Australian Climate Heating for 2014
- Jan 8, 2015 4:00 pm GMTJul 7, 2018 9:09 pm GMT
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The Bureau of Meteorology in Australia has released its annual climate statement, for 2014. As expected, it was once again a hot year across the continent (and indeed, globally):
There is a lot of year-to-year variation driven by natural climate variability, but the running mean (10-year average) plots a relatively steady rise over the last 60+ years.
The mean continental temperature was 0.91 C above the average of the whole time series (starting in 1910, when sufficient station records were available), and that average reflects temperatures as they were in about 1980. If you look at the mean for the decade centred around 1914, it was ~1.3 C cooler than the year 2014.
Globally, the story is similar:
In this case the annual variations are more suppressed (averaging over a larger area, and including buffered oceans), but again the trend upwards is clear. Broad multi-decadal patterns are clear, and there has been some slowing of the rate of increase over the past decade.
But that is different from a decrease, with temperatures still incrementally getting hotter, as the trendline illustrates. The year 2014 is expected to be the hottest on record, or close to it.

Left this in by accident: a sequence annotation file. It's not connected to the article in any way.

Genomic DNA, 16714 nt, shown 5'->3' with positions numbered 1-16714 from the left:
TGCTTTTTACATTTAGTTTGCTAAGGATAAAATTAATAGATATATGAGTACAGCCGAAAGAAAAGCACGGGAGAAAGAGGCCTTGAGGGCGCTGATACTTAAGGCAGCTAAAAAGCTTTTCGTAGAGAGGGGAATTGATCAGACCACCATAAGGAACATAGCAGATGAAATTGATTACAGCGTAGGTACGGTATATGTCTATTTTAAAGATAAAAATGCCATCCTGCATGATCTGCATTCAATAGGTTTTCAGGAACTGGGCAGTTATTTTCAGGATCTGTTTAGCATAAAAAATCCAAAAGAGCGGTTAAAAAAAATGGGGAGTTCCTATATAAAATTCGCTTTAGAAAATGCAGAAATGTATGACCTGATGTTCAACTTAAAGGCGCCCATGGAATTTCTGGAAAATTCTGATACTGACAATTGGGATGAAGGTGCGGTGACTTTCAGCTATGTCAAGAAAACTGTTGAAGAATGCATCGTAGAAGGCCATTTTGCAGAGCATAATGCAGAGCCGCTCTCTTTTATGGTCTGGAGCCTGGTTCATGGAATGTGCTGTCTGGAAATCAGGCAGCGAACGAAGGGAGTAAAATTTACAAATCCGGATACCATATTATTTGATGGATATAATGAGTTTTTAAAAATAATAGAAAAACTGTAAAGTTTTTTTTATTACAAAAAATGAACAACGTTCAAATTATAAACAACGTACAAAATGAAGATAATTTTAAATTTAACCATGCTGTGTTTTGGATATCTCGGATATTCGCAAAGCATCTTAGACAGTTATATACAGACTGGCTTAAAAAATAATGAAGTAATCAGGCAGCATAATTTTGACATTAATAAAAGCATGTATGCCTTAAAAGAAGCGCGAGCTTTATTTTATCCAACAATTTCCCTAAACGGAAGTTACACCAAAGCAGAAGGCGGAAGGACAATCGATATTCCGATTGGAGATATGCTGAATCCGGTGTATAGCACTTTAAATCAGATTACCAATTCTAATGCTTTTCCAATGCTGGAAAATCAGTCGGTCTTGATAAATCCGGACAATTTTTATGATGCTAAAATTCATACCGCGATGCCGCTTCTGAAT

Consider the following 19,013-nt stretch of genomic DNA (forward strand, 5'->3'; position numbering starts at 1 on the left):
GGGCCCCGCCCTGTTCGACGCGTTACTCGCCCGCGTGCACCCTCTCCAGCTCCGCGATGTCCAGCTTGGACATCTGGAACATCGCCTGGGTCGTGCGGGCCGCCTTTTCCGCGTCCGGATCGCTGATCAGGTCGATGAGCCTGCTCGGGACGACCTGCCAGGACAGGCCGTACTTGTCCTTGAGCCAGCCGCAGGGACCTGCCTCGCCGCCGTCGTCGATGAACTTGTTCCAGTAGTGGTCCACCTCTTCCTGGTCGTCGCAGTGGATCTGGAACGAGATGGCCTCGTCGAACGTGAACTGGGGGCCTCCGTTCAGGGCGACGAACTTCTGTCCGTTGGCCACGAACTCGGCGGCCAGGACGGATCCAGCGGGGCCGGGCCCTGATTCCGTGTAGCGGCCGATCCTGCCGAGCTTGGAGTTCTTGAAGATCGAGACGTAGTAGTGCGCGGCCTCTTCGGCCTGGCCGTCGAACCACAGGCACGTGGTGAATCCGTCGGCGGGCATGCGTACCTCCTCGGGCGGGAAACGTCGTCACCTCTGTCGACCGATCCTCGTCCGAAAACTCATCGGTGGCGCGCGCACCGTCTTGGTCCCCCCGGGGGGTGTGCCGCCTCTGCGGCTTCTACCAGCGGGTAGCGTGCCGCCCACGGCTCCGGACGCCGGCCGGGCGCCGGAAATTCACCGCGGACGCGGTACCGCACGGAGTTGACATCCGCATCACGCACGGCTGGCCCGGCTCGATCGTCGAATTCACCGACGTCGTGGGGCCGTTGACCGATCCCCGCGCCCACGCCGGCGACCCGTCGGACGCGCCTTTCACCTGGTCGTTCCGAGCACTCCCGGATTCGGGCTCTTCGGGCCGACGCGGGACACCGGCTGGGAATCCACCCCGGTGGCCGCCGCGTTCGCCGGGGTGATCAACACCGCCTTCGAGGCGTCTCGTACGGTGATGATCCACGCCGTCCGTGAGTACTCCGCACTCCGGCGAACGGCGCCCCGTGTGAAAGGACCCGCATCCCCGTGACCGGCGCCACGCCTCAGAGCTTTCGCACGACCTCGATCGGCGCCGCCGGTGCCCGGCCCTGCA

Much of the additional energy being trapped at the Earth’s surface by increased greenhouse gases is being absorbed by the oceans, sometimes referred to as the ‘flywheel’ of the climate system due to the capacity of large bodies of water to store (and then gradually release) heat. Here is the plot of the trend in sea-surface temperatures off the coast of Australia:
This heating of the oceans, along with land-based ice melt, is contributing to an ongoing trend in rising sea levels; perhaps the ‘best’ (i.e., most integrated and smoothed) metric of the Earth’s planetary energy imbalance:
And here is a ‘zoom in’ on the most recent decades of satellite monitoring data of sea level:
Here are some key summary points of climate records for Australia in 2014:
The message is clear. We need to act now to mitigate and eventually reverse these upwards trends. The key target involves around finding effective ways to replace fossil fuels with zero-carbon alternatives. That’s the focus of this blog… but it’s worth occasionally reminding ourselves of the extent of the problem we face.